Male MS-NASH mice (formally FATZO)  were developed by Crown Bioscience as a new generation of mouse model presenting high translatable phenotypes in human diseases such as obesity, metabolic disorder, diabetes and NAFLD/NASH [19, 20, 22]. The animals for this study were bred and then housed individually in IVC cages (Taicang, China) or open ventilated cages (Indianapolis, IN) with room temperature maintained at 22-26 °C, a 12-hour light cycle (06:00–18:00), and distilled water ad libitum. The animals were fed control diet (CD, Purina 5008 chow, LabDiet, St. Louis, MO) for 8 weeks after birth, then stratified into different experimental groups based on body weight, serum ALT and AST. C57Bl/6J mice (The Jackson Laboratory, Ellsworth, Maine) were used as control strain. All mice were maintained and treated in accordance with the guidelines of Association for Assessment and Accreditation of Laboratory Animal Care (AAALAC). Experimental protocols were approved by the Institutional Animal Care and Use Committee (IACUC).
Effects of CCl4 in MS-NASH mice fed Western diet supplemented with fructose (WDF)
The first study aimed to, 1) confirm the characterization of MS-NASH mice fed WDF (40% kCal fat, 43% kCal carbohydrate, 17% kCal protein, D12079B, Research Diets, New Brunswick, NJ) to induce liver phenotypes; and 2) examine the dose effect of CCl4 to shorten the induction time and to enhance liver fibrosis.
The original CCl4 solution was further diluted in olive oil (Sigma Aldrich) at final concentrations of 0.02 and 0.005 mL/mL, with a dosing volume of 10 and 1.5 mL/kg, injected intraperitoneally (IP) twice weekly (BIW) at a final dose of 0.2 and 0.08 mL/kg for high and low dose group, respectively.
High dose CCl4 (0.2 mL/kg, BIW) for 3 weeks: After 8 weeks on CD, MS-NASH mice were divided into following 3 groups: 1) CD (n=8): continued on CD for 11 weeks; 2) WDF (n=8); and 3) WDF + CCl4 (n=6): switched to WDF for the rest of 11 weeks to induce liver phenotypes; after 8 weeks on WDF, vehicle or CCl4 was injected IP, BIW for 3 weeks.
Low dose CCl4 (0.08 mL/kg, BIW) for 8 weeks After 8 weeks on CD, MS-NASH mice were switched to WDF for 16 weeks to induce liver phenotypes. At 8 weeks after WDF, the animals were divided into 2 groups: 1) WDF (n = 4); and 2) WDF + CCl4 (n=11), with IP injection of vehicle or low dose CCl4, BIW, respectively for the final 8 weeks.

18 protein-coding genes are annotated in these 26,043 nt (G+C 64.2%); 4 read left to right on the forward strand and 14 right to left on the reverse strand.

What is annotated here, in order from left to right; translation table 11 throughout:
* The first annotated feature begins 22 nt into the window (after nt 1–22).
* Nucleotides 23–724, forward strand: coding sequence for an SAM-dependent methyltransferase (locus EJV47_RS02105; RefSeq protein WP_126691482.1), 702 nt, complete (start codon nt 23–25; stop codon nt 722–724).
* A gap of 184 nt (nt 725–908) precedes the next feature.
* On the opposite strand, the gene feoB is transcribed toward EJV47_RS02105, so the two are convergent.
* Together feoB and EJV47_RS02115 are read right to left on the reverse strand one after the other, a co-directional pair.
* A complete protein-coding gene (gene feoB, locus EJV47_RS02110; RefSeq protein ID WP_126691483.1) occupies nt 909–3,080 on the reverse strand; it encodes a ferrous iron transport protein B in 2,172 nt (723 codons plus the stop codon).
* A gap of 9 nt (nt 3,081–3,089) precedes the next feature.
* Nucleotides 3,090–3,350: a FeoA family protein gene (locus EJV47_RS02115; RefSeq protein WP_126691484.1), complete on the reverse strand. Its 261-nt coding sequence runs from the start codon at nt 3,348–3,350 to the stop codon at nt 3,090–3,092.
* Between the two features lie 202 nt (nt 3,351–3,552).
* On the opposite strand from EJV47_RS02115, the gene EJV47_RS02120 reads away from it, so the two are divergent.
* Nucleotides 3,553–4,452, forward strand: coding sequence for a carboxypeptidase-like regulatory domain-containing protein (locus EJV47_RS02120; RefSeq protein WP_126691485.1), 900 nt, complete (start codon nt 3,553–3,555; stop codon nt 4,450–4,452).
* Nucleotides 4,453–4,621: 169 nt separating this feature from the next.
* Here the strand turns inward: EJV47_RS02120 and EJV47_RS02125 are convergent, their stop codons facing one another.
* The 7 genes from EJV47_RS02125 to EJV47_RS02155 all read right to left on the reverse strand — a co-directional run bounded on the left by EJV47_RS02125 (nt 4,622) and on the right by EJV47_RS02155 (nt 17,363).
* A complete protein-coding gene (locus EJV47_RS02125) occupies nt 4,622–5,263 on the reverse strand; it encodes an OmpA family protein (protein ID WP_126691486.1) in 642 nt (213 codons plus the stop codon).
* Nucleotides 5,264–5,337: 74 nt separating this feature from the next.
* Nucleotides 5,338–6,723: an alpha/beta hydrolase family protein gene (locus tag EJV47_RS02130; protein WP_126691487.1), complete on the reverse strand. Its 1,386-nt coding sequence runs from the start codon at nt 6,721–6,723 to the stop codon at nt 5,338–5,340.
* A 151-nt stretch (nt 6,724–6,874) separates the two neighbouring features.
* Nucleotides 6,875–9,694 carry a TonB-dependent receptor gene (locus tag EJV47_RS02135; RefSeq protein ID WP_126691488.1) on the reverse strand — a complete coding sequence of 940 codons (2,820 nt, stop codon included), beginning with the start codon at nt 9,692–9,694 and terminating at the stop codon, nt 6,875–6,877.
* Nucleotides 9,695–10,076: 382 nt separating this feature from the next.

Effects of Obeticholic acid (OCA) in mice fed WDF plus CCl4
After 8 weeks on CD, MS-NASH or C57BI/6 mice were fed WDF for 16 weeks to induce liver phenotypes. After 8 weeks on WDF, the animals were injected IP with low dose CCl4 (0.08 mL/kg, BIW) and divided into vehicle (n = 11) and OCA (n = 10) groups for an additional 8 weeks during which, vehicle (1% methylcellulose, Sigma Aldrich) or OCA (Toronto Research Chemicals, New York, ON, Canada, 30 mg/kg) was administrated orally once daily. C57Bl/6 mice were compared with the same protocol in vehicle (n=9) or OCA (n=9) groups.
Sample collection, processing and measurements
In all studies, body weights were recorded every 4 weeks. At the end of studies, all mice were euthanized by CO2 inhalation and with cervical dislocation approximately 24 hours after the last CCl4 administration.
Blood samples Blood samples were collected ~72 hours after CCl4 dosing during the course of the experiment from the tail or ~24 hours after the last dose of CCl4 at the end of the experiment via cardiac exsanguination, from which, serum was prepared for measuring AST and ALT by a clinical analyzer (Beckman-Coulter AU480; Brea, CA). A separate experiment was performed to measure the acute time course of ALT and AST at 24, 48 and 72 hours in response to a single dose of CCl4 at 0.2 mL/kg in MS-NASH mice on CD.